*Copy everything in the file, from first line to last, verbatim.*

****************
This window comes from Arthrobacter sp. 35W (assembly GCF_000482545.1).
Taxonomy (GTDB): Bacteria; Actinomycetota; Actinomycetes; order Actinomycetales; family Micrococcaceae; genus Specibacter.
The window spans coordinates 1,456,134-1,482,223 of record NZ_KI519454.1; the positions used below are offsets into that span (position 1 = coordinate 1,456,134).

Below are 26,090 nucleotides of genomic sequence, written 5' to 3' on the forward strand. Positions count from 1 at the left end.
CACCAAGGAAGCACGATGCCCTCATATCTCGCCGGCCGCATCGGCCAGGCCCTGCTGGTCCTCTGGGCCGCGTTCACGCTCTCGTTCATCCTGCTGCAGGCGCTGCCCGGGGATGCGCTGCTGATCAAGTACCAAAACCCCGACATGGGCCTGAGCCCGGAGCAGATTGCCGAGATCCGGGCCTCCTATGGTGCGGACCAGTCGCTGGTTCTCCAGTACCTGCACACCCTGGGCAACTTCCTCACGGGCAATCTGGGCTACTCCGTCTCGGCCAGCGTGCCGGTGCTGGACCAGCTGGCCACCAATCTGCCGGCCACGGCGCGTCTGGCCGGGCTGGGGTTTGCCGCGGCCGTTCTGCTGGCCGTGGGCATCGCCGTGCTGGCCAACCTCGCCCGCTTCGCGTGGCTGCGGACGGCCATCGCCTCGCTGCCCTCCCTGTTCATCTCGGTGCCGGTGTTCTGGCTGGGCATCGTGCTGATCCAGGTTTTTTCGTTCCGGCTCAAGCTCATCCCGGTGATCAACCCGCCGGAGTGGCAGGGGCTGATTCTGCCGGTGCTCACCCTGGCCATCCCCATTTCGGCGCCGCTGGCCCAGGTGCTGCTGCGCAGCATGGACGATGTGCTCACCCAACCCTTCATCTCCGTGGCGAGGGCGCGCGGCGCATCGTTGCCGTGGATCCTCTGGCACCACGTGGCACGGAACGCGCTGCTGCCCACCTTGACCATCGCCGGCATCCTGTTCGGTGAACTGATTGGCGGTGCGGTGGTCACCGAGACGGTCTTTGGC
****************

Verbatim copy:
This window comes from Arthrobacter sp. 35W (assembly GCF_000482545.1).
Taxonomy (GTDB): Bacteria; Actinomycetota; Actinomycetes; order Actinomycetales; family Micrococcaceae; genus Specibacter.
The window spans coordinates 1,456,134-1,482,223 of record NZ_KI519454.1; the positions used below are offsets into that span (position 1 = coordinate 1,456,134).

Below are 26,090 nucleotides of genomic sequence, written 5' to 3' on the forward strand. Positions count from 1 at the left end.
CACCAAGGAAGCACGATGCCCTCATATCTCGCCGGCCGCATCGGCCAGGCCCTGCTGGTCCTCTGGGCCGCGTTCACGCTCTCGTTCATCCTGCTGCAGGCGCTGCCCGGGGATGCGCTGCTGATCAAGTACCAAAACCCCGACATGGGCCTGAGCCCGGAGCAGATTGCCGAGATCCGGGCCTCCTATGGTGCGGACCAGTCGCTGGTTCTCCAGTACCTGCACACCCTGGGCAACTTCCTCACGGGCAATCTGGGCTACTCCGTCTCGGCCAGCGTGCCGGTGCTGGACCAGCTGGCCACCAATCTGCCGGCCACGGCGCGTCTGGCCGGGCTGGGGTTTGCCGCGGCCGTTCTGCTGGCCGTGGGCATCGCCGTGCTGGCCAACCTCGCCCGCTTCGCGTGGCTGCGGACGGCCATCGCCTCGCTGCCCTCCCTGTTCATCTCGGTGCCGGTGTTCTGGCTGGGCATCGTGCTGATCCAGGTTTTTTCGTTCCGGCTCAAGCTCATCCCGGTGATCAACCCGCCGGAGTGGCAGGGGCTGATTCTGCCGGTGCTCACCCTGGCCATCCCCATTTCGGCGCCGCTGGCCCAGGTGCTGCTGCGCAGCATGGACGATGTGCTCACCCAACCCTTCATCTCCGTGGCGAGGGCGCGCGGCGCATCGTTGCCGTGGATCCTCTGGCACCACGTGGCACGGAACGCGCTGCTGCCCACCTTGACCATCGCCGGCATCCTGTTCGGTGAACTGATTGGCGGTGCGGTGGTCACCGAGACGGTCTTTGGC